The concentration of the acetone solution of N-P3A obtained in a scale-up run of Example 8 as filtrate was adjusted to obtain 3 percent (W/V). The resulting solution was used to coat/size a size 9-0 braided suture made of 5/95 poly(1-lactide-co-glycolide) following a similar procedure to that used in Example 3. The resulting coated/sized suture was shown to have an add-on of 18 percent. The 3 percent (W/V) solution was diluted further to attain a 2.7 percent (W/V) new solution. This was used to coat a second lot of the 9-0 suture, leading to a final add-on of 11 percent.
  • EXAMPLE 10 Preparation of Nitrogenous Copolyester Composition (N-P3B) using P-3 (from Example 7) and Poly-l-lysine Hydrochloride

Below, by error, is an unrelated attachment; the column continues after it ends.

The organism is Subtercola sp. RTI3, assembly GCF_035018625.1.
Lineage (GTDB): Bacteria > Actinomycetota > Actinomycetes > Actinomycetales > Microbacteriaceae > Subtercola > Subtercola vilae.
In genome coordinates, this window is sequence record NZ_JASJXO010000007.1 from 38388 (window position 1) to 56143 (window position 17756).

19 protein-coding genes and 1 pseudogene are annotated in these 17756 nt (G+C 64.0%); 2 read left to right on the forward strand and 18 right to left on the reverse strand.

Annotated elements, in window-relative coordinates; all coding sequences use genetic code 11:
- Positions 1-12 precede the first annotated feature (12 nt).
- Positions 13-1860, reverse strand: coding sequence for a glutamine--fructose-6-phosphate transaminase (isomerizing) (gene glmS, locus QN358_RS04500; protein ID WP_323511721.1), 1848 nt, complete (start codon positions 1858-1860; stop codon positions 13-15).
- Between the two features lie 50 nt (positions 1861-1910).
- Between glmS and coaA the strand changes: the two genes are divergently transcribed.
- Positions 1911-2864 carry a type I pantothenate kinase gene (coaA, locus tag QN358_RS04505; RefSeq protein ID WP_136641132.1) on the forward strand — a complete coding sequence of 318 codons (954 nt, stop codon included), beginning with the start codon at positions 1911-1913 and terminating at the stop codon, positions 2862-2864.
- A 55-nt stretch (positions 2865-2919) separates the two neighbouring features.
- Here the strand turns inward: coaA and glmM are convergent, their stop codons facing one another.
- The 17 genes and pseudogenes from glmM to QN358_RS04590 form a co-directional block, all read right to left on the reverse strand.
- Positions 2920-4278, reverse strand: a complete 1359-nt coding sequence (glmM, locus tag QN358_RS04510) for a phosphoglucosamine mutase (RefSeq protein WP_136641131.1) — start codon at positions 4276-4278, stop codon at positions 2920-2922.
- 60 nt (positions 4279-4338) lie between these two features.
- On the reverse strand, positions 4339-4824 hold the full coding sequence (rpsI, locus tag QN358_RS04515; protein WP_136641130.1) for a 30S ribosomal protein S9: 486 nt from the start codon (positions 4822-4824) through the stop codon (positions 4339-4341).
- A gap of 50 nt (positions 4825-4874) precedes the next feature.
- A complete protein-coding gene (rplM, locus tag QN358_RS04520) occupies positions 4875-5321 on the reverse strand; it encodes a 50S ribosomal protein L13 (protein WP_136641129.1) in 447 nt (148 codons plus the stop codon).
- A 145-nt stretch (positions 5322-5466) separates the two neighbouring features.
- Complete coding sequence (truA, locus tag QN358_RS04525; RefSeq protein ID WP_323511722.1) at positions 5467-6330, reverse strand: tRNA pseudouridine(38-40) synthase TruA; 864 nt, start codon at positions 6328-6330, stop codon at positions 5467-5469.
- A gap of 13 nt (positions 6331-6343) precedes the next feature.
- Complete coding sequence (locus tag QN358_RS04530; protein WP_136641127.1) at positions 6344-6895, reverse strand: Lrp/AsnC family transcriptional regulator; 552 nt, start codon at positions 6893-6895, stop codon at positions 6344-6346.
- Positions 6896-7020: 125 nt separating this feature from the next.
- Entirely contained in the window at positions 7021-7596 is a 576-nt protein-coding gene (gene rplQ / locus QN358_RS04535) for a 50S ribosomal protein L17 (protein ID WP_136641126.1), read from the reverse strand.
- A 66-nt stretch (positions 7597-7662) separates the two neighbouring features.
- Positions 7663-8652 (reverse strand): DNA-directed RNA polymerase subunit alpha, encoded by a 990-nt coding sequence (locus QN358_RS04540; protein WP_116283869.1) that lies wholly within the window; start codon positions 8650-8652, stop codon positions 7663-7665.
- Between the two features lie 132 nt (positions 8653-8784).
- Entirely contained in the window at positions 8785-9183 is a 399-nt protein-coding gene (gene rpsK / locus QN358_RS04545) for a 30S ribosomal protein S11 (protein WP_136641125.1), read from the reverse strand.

• [0023]
    Nitrogenous copolyester N-P3B was prepared and characterized following the same experimental schemes as those used for N-P2 in Example 5 with the exception of using the high molecular copolyester from Example 7. The nitrogenous product was shown to contain 5 percent of bound poly-1-lysine and exhibited a Tm of 56 C. and ΔHf of 72 J/g.
  • EXAMPLE 11 Coating/Sizing of Suture Braid Using N-P3B (from Example 10)
  • [0024]
    Following a similar scheme to that described in Example 6, a size 9-0 braided suture made of 5/95 poly(1-lactide-co-glycolide) was coated/sized with a 10 percent (W/V) solution of N-P3B in TFE to achieve a dry add-on of 20 percent.
  • [0025]